School leaves pupils 'freezing' after confiscating coats without official logo
14 January 2022, 10:37 | Updated: 14 January 2022, 10:52
A school has been forced to defend its policy which demands kids only wear ‘official’ coats with a logo.
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A school in Cheshire has caused controversy after banning kids from wearing their own coats outside.
According to Cheshire Live, students at Bishop Heber in Malpas are only allowed to wear branded school anoraks on school grounds, which cost £25 each.
Parents have now slammed the rules, with one mum saying her son’s coat was confiscated by a teacher.
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Calling the policy ‘ludicrous’, the anonymous woman told Cheshire Live her child has asthma and was left cold outside without his jacket.
Other parents have also come forward, calling the uniform rules 'extremely excessive'.
Head teacher David Curry has since defended the coat ban in an email to parents of Year 9 students.
According to reports, he said that allowing kids to wear their own jackets would ‘erode the great relationships we have with the students day to day’.
Seen by Cheshire Live, the email reads: "I’d like to take this opportunity to state that students are allowed to wear coats to and from school as some have long journeys and have to wait for parents and/or buses in the morning/afternoon.
"However, once they arrive at school after registration period, we expect that an undergarment (e.g. vest/t-shirt/base layer) along with a school polo shirt, jumper, fleece and optional jacket (windcheater) would be sufficient to keep them warm and conversely allow them to take layers off when in warmer classrooms.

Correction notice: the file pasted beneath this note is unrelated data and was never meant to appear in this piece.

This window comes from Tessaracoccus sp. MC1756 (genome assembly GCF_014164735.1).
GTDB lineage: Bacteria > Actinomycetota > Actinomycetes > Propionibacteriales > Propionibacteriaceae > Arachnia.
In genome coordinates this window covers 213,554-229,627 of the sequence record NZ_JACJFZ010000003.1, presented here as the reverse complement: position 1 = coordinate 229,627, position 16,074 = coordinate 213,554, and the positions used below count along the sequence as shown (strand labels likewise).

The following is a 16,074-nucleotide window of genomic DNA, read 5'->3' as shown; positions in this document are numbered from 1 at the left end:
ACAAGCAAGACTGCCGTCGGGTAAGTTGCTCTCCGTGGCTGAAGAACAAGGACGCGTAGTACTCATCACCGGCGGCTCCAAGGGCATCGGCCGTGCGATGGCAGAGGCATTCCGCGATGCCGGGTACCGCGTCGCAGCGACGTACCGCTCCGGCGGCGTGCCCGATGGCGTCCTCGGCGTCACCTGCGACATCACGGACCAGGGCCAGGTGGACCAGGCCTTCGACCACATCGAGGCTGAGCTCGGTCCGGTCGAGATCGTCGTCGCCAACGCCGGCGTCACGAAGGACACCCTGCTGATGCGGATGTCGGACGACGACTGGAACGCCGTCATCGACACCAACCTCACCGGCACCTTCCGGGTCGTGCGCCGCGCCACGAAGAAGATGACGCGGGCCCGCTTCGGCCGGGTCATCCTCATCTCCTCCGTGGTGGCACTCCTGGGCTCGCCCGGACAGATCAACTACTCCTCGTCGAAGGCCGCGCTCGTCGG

"In essence, the four/five layers of clothing we suggest should be more than ample to ask them to go out at break to get a blast of fresh air and withstand almost all weathers.
"We are fortunate at Heber that students almost always understand this and so usually it works really well.
"If we allowed non-uniform coats, we believe strongly that it would erode the great relationships we have with the students day to day as inevitably students would push the boundaries and wear hoodies and other coats (inc. styles and colours) that undermines the high standards we have.
"More importantly, I also believe that it would become a status issue for us and possibly make some students feel vulnerable.”
Mr Curry added that many expensive branded coats can cost upward of £200-£300 and this could ‘put pressure on families to conform to a set of expectations that aren’t healthy, marginalising some students and putting at risk that sense of belonging’.
He added: "I hope our rationale makes sense and that our drive to ensure every child can be the best they can be is central to the decision."
Heart.co.uk has reached out to Bishop Heber for comment.
This comes after an Act of Parliament was passed this year which is set to reduce high school uniform costs.
Coming into force from this September, the policy has been supported by Cheshire MP Mike Amesbury who wants to reduce financial pressure on struggling families.
Making a statement on Bishop Heber’s policy, Mr Amesbury said: “Schooling should [be] about a child’s ability to do not their family’s ability to pay.
"I agree with the principle of school uniform but would encourage Bishop Heber to get ahead of the game by adopting a more reasonable approach in its policy, with greater emphasis on affordability and less emphasis on insisting that every item must incorporate school branding.”